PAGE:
Cries of- SAKURA might be mistaken, but don`t let that discourage you from savoring the beauty of Tsukuba`s anzu (apricot) blossoms
By Avi Landau
Not only are the blossoms of the anzu tree beautiful, but these trees which flower between the blooming periods of the UME (plum) and the Sakura, have had a very long history in Japan, after having been introduced to this country from its native China sometime before the Heian Period (794-1192). While apricots also spread to the Caucasus and the Mediteranian and remain a major fruit for consumption in those areas today, these fruits , long called KARA MOMO (peaches of the Tang, or Chinese peaches) in Japan, were originally prized for the medicinal power of their seeds (especially for respiratory problems). This curative was called kyo-nin 杏仁, which is now read as annin, and which has become an ingredient of the very popular desert dish annin dofu.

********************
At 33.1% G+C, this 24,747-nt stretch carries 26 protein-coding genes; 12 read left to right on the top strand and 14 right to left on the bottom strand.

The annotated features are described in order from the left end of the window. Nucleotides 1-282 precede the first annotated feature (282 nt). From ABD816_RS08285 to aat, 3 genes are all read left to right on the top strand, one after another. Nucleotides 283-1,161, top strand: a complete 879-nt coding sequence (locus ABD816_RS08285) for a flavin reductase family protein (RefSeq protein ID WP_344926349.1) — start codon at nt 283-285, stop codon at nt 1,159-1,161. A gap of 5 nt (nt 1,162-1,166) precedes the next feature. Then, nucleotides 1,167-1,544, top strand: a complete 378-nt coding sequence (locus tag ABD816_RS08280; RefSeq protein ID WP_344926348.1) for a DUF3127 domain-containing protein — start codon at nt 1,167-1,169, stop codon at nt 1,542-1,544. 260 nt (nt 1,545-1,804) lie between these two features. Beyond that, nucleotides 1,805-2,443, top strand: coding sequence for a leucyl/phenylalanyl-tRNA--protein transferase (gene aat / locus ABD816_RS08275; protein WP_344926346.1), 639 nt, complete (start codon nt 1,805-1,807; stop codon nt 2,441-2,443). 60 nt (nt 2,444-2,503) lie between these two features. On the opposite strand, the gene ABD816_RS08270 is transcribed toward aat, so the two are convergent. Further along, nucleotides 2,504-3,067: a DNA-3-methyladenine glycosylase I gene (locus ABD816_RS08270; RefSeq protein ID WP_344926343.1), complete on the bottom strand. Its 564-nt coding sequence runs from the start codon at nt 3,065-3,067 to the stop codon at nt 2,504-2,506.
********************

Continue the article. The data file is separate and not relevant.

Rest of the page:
Though the earliest extant use of the word anzu for apricot was in 1620, it was not until after the Meiji Restoration, Japan`s opening up to the West and the introduction of foreign varieties that apricot trees were cultivated for consumption as fruit ( and even today apricots are mostly used for making jam and wine), and in fact anzu trees are not very common in Japan today.